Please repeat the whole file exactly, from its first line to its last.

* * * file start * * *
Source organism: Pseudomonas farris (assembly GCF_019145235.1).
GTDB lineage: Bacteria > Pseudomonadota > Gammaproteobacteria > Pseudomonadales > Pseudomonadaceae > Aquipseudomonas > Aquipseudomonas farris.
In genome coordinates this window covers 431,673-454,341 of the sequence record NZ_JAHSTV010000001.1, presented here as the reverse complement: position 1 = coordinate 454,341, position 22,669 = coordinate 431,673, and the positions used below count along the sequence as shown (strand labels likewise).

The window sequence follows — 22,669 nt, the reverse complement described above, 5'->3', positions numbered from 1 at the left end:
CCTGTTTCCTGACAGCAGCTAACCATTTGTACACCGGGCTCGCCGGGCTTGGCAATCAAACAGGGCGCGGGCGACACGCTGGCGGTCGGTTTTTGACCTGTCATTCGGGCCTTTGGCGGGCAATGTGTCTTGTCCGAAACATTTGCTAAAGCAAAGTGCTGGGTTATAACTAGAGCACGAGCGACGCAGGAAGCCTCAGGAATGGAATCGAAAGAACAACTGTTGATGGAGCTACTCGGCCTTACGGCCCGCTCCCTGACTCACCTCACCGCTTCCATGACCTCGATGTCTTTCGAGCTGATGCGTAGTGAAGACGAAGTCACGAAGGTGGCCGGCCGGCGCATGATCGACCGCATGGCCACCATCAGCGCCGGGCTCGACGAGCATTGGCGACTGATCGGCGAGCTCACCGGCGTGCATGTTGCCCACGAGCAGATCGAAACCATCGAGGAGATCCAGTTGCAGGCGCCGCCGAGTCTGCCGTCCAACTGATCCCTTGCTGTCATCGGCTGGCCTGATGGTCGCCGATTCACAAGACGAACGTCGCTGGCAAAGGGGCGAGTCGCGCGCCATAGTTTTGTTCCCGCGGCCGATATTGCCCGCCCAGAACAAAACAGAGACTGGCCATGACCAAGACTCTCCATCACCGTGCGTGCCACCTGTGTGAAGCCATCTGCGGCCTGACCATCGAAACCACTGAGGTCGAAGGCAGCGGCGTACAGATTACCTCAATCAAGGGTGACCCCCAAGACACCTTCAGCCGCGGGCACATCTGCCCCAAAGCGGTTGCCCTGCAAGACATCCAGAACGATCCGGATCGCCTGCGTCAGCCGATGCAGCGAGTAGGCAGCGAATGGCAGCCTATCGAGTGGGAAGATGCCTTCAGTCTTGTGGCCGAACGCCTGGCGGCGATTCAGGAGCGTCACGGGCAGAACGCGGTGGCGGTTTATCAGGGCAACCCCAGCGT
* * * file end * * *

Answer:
Source organism: Pseudomonas farris (assembly GCF_019145235.1).
GTDB lineage: Bacteria > Pseudomonadota > Gammaproteobacteria > Pseudomonadales > Pseudomonadaceae > Aquipseudomonas > Aquipseudomonas farris.
In genome coordinates this window covers 431,673-454,341 of the sequence record NZ_JAHSTV010000001.1, presented here as the reverse complement: position 1 = coordinate 454,341, position 22,669 = coordinate 431,673, and the positions used below count along the sequence as shown (strand labels likewise).

The window sequence follows — 22,669 nt, the reverse complement described above, 5'->3', positions numbered from 1 at the left end:
CCTGTTTCCTGACAGCAGCTAACCATTTGTACACCGGGCTCGCCGGGCTTGGCAATCAAACAGGGCGCGGGCGACACGCTGGCGGTCGGTTTTTGACCTGTCATTCGGGCCTTTGGCGGGCAATGTGTCTTGTCCGAAACATTTGCTAAAGCAAAGTGCTGGGTTATAACTAGAGCACGAGCGACGCAGGAAGCCTCAGGAATGGAATCGAAAGAACAACTGTTGATGGAGCTACTCGGCCTTACGGCCCGCTCCCTGACTCACCTCACCGCTTCCATGACCTCGATGTCTTTCGAGCTGATGCGTAGTGAAGACGAAGTCACGAAGGTGGCCGGCCGGCGCATGATCGACCGCATGGCCACCATCAGCGCCGGGCTCGACGAGCATTGGCGACTGATCGGCGAGCTCACCGGCGTGCATGTTGCCCACGAGCAGATCGAAACCATCGAGGAGATCCAGTTGCAGGCGCCGCCGAGTCTGCCGTCCAACTGATCCCTTGCTGTCATCGGCTGGCCTGATGGTCGCCGATTCACAAGACGAACGTCGCTGGCAAAGGGGCGAGTCGCGCGCCATAGTTTTGTTCCCGCGGCCGATATTGCCCGCCCAGAACAAAACAGAGACTGGCCATGACCAAGACTCTCCATCACCGTGCGTGCCACCTGTGTGAAGCCATCTGCGGCCTGACCATCGAAACCACTGAGGTCGAAGGCAGCGGCGTACAGATTACCTCAATCAAGGGTGACCCCCAAGACACCTTCAGCCGCGGGCACATCTGCCCCAAAGCGGTTGCCCTGCAAGACATCCAGAACGATCCGGATCGCCTGCGTCAGCCGATGCAGCGAGTAGGCAGCGAATGGCAGCCTATCGAGTGGGAAGATGCCTTCAGTCTTGTGGCCGAACGCCTGGCGGCGATTCAGGAGCGTCACGGGCAGAACGCGGTGGCGGTTTATCAGGGCAACCCCAGCGT